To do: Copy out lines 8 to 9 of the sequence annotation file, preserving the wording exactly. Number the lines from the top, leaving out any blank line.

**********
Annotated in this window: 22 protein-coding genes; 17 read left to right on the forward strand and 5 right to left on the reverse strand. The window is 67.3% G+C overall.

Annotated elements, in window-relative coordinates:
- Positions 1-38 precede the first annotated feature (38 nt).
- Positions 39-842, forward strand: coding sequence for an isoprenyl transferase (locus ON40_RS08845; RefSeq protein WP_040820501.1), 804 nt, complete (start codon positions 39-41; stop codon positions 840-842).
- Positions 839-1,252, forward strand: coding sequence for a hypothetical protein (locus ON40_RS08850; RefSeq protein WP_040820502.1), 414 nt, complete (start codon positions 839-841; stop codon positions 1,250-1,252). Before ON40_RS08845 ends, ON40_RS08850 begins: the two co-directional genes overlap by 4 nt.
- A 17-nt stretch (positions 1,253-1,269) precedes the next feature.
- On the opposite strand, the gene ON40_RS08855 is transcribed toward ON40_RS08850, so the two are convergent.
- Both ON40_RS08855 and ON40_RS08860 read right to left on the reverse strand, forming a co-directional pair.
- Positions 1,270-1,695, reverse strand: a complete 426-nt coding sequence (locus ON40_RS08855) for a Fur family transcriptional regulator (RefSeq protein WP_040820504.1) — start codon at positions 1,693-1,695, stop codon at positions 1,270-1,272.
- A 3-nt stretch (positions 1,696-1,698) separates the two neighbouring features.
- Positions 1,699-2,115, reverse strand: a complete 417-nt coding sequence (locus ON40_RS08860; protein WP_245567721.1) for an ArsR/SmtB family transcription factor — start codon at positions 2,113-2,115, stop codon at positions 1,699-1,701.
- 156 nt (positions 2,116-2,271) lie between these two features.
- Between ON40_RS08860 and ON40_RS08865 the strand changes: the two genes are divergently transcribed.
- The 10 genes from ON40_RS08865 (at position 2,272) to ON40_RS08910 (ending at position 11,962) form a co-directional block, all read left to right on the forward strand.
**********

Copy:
- Both ON40_RS08855 and ON40_RS08860 read right to left on the reverse strand, forming a co-directional pair.
- Positions 1,270-1,695, reverse strand: a complete 426-nt coding sequence (locus ON40_RS08855) for a Fur family transcriptional regulator (RefSeq protein WP_040820504.1) — start codon at positions 1,693-1,695, stop codon at positions 1,270-1,272.